The Last Ride
This speculative road trip follows the last days of Hank Williams, which are spent in a powder blue Cadillac convertible. The 1952 El Dorado represents Williams’ success as a songwriter and country singer, but it also serves as his refuge from an increasingly chaotic life. Director Harry Thomason, a television veteran making his feature film debut, finds the raucous and contemplative Williams (Henry Thomas) fully at home in the back seat, alternately taunting and engaging driver Silas Combs (Jesse James), a guileless Montgomery, Alabama mechanic hired to chauffeur him to gigs in West Virginia and Ohio. The former child actors (E.T. and As Good as It Gets, respectively) fully embody these hardscrabble young men adrift in a rural America seized by cold. Thomas doesn’t possess Williams’ gaunt angularity, but he’s a reckless charmer, using a white Stetson to express what his stiff, pain-wracked body can’t. In The Last Ride, he’s just another guy on the lost highway.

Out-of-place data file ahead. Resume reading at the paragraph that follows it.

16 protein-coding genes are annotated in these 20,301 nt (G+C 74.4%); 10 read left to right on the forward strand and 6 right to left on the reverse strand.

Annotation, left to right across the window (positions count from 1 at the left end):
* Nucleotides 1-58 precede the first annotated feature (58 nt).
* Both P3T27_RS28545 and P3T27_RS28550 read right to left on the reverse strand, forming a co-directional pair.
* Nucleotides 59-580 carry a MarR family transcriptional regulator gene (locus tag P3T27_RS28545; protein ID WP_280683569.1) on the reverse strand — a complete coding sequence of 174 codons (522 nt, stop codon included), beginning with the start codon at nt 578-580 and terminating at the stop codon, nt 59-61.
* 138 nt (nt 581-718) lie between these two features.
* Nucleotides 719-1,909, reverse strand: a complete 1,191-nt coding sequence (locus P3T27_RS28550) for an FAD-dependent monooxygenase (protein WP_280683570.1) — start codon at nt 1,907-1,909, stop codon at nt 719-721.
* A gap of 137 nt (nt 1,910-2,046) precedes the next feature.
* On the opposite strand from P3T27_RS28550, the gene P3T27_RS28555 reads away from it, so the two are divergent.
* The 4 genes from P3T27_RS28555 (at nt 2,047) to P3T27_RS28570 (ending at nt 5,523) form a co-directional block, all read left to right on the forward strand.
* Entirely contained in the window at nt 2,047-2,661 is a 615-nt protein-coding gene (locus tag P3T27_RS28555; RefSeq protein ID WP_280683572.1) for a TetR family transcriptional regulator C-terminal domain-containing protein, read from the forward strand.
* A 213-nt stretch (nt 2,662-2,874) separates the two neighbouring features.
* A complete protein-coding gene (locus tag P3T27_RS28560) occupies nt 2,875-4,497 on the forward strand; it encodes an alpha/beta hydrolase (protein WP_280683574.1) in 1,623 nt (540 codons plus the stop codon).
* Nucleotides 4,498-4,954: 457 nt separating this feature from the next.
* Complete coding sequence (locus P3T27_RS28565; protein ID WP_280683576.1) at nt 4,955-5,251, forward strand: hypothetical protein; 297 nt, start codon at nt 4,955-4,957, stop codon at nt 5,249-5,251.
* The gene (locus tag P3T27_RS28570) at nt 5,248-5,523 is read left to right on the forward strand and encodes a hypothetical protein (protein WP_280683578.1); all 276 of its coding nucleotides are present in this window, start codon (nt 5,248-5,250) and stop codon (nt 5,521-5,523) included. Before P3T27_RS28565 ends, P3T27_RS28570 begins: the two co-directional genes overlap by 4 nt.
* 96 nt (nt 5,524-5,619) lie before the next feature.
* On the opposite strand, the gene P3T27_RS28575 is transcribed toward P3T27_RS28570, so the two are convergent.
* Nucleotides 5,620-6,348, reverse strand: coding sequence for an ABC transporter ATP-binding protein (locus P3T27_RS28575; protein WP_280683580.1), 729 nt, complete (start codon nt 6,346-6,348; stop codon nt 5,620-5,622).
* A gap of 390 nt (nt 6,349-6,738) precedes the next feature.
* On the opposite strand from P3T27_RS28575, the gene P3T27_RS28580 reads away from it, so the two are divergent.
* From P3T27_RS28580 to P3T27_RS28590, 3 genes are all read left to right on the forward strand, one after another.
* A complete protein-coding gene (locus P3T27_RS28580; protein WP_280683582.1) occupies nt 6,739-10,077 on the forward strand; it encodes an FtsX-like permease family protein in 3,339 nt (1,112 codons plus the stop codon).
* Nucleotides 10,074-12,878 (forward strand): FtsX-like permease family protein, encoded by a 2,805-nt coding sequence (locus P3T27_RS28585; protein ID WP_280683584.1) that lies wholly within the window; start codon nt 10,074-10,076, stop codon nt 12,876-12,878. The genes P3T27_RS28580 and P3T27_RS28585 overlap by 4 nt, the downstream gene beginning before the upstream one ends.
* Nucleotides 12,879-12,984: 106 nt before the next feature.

Review by Serena Donadoni
Released on June 22, 2012
Originally appeared in Indiewire.